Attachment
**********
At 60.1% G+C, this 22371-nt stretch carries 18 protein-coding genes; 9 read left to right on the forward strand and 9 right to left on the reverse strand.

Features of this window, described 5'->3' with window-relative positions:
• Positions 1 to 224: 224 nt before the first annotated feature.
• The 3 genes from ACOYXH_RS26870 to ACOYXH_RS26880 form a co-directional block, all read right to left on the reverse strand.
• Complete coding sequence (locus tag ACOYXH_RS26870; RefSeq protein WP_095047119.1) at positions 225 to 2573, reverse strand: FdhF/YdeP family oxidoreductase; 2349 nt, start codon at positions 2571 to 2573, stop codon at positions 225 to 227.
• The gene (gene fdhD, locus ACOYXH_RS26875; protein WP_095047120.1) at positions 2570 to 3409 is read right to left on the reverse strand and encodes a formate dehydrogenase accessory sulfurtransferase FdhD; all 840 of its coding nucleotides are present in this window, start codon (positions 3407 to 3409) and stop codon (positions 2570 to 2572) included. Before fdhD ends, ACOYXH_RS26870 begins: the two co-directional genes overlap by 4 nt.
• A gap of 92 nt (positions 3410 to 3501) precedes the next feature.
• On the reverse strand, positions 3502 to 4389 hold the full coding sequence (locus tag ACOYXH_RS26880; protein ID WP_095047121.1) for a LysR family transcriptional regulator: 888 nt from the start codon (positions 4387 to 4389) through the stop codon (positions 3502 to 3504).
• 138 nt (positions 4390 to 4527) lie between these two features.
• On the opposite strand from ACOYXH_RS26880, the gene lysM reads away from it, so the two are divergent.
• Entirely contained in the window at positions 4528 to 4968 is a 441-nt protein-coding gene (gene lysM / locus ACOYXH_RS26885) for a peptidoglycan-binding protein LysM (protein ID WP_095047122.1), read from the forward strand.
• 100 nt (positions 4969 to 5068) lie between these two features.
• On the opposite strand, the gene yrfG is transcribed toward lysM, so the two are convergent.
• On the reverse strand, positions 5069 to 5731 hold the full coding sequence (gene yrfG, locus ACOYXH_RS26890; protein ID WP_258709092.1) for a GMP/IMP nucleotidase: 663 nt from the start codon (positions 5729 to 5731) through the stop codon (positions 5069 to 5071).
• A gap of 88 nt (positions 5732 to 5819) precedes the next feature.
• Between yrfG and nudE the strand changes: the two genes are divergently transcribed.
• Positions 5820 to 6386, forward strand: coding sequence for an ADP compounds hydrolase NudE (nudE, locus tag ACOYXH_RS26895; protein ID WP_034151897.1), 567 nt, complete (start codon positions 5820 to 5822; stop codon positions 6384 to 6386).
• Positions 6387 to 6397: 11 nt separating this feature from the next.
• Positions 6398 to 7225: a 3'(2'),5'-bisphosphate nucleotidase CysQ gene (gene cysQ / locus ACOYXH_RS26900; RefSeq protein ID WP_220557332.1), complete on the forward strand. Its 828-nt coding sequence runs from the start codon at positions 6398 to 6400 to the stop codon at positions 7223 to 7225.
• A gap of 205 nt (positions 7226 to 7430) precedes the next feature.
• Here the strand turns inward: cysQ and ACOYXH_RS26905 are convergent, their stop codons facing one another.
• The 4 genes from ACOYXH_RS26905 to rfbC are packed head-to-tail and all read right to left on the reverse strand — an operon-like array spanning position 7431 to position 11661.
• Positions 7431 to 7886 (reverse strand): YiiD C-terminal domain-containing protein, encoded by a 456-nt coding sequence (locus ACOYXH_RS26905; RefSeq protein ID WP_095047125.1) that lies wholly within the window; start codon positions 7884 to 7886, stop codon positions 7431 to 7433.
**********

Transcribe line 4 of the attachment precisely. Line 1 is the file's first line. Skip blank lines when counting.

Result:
• The 3 genes from ACOYXH_RS26870 to ACOYXH_RS26880 form a co-directional block, all read right to left on the reverse strand.